MedlinePlus provides links to other resources about bereavement (in English and Spanish)
doi:10.1371/journal.pmed.1001679
PMCID: PMC4106717  PMID: 25051501
3.  Severe Maternal Stress Exposure Due to Bereavement before, during and after Pregnancy and Risk of Overweight and Obesity in Young Adult Men: A Danish National Cohort Study 
PLoS ONE  2014;9(5):e97490.
Background
Perinatal stress may programme overweight and obesity. We examined whether maternal pre- and post-natal bereavement was associated with overweight and obesity in young men.
Methods
A cohort study was conducted including 119,908 men born from 1976 to 1993 and examined for military service between 2006 and 2011. Among them, 4,813 conscripts were born to mothers bereaved by death of a close relative from 12 months preconception to birth of the child (exposed group). Median body mass index (BMI) and prevalence of overweight and obesity were estimated. Odds ratio of overweight (BMI≥25 kg/m2) and obesity (BMI≥30 kg/m2) were estimated by logistic regression analysis adjusted for maternal educational level.
Results
Median BMI was similar in the exposed and the unexposed group but the prevalence of overweight (33.3% versus 30.4%, p = 0.02) and obesity (9.8% versus 8.5%, p = 0.06) was higher in the exposed group. Conscripts exposed 6 to 0 months before conception and during pregnancy had a higher risk of overweight (odds ratio 1.15, 95% confidence interval (CI): 1.03; 1.27 and odds ratio 1.13, 95% CI: 1.03; 1.25, respectively). Conscripts born to mothers who experienced death of the child’s biological father before child birth had a two-fold risk of obesity (odds ratio 2.00, 95% CI: 0.93; 4.31). There was no elevated risk in those who experienced maternal bereavement postnatally.
Conclusion
Maternal bereavement during the prenatal period was associated with increased risk of overweight or obesity in a group of young male conscripts, and this may possibly be reflected to severe stress exposure early in life. However, not all associations were clear, and further studies are warranted.
doi:10.1371/journal.pone.0097490
PMCID: PMC4020839  PMID: 24828434
4.  Stability of the Associations between Early Life Risk Indicators and Adolescent Overweight over the Evolving Obesity Epidemic 
PLoS ONE  2014;9(4):e95314.
Background
Pre- and perinatal factors and preschool body size may help identify children developing overweight, but these factors might have changed during the development of the obesity epidemic.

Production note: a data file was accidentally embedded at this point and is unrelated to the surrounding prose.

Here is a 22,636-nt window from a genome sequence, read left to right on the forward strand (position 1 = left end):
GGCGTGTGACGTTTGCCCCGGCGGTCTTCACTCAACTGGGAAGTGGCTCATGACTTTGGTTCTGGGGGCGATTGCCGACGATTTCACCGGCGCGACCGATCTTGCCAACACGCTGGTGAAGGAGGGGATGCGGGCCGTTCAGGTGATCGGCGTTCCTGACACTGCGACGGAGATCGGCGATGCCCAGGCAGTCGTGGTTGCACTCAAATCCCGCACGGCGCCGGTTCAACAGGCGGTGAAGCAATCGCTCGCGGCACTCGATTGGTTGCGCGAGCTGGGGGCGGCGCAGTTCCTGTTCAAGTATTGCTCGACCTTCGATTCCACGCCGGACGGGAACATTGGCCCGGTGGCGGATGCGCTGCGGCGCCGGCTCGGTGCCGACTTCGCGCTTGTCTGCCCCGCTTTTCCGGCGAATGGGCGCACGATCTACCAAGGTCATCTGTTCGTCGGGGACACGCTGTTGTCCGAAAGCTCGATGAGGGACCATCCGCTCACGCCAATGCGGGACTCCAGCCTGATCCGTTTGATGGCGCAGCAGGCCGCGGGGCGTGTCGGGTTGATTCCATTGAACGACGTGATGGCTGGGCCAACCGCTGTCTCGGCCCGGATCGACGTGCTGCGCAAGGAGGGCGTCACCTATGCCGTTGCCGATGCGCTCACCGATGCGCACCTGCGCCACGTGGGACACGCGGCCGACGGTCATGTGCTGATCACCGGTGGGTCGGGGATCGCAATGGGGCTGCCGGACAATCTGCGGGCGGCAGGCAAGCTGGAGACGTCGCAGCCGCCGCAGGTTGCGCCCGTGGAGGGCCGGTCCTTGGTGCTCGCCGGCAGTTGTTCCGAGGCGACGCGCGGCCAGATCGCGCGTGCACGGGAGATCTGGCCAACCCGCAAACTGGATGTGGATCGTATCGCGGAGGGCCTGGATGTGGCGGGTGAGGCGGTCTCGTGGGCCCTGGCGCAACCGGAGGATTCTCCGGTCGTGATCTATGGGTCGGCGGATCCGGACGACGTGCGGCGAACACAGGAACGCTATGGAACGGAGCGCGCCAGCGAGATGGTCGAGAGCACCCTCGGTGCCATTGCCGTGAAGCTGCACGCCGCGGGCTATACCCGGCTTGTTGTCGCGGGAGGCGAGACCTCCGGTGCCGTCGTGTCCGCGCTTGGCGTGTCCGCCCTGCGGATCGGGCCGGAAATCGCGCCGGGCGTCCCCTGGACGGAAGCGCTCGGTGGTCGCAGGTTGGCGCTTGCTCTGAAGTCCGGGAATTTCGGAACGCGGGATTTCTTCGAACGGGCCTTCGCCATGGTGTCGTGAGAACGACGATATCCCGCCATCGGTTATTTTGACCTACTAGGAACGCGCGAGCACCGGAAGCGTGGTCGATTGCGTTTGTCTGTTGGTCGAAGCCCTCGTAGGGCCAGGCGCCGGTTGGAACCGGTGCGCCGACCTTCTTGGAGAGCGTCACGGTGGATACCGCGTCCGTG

Objective
We aimed to assess the associations between early life risk indicators and overweight at the age of 9 and 15 years at different stages of the obesity epidemic.
Methods
We used two population-based Northern Finland Birth Cohorts including 4111 children born in 1966 (NFBC1966) and 5414 children born in 1985–1986 (NFBC1986). In both cohorts, we used the same a priori defined prenatal factors, maternal body mass index (BMI), birth weight, infant weight (age 5 months and 1 year), and preschool BMI (age 2–5 years). We used internal references in early childhood to define percentiles of body size (<50, 50–75, 75–90 and >90) and generalized linear models to study the association with overweight, according to the International Obesity Taskforce (IOTF) definitions, at the ages of 9 and 15 years.
Results
The prevalence of overweight at the age of 15 was 9% for children born in 1966 and 16% for children born in 1986. However, medians of infant weight and preschool BMI changed little between the cohorts, and we found similar associations between maternal BMI, infant weight, preschool BMI, and later overweight in the two cohorts. At 5 years, children above the 90th percentile had approximately a 12 times higher risk of being overweight at the age of 15 years compared to children below the 50th percentile in both cohorts.
Conclusions
The associations between early body size and adolescent overweight showed remarkable stability, despite the increase in prevalence of overweight over the 20 years between the cohorts. Using consequently defined internal percentiles may be a valuable tool in clinical practice.
doi:10.1371/journal.pone.0095314
PMCID: PMC3991687  PMID: 24748033
5.  Preschool Weight and Body Mass Index in Relation to Central Obesity and Metabolic Syndrome in Adulthood 
PLoS ONE  2014;9(3):e89986.
Background
If preschool measures of body size routinely collected at preventive health examinations are associated with adult central obesity and metabolic syndrome, a focused use of these data for the identification of high risk children is possible. The aim of this study was to test the associations between preschool weight and body mass index (BMI) and adult BMI, central obesity and metabolic alterations.
Methods
The Northern Finland Birth Cohort 1966 (NFBC1966) (N = 4111) is a population-based cohort. Preschool weight (age 5 months and 1 year) and BMI (age 2–5 years) were studied in relation to metabolic syndrome as well as BMI, waist circumference, lipoproteins, blood pressure, and fasting glucose at the age of 31 years. Linear regression models and generalized linear regression models with log link were used.
Results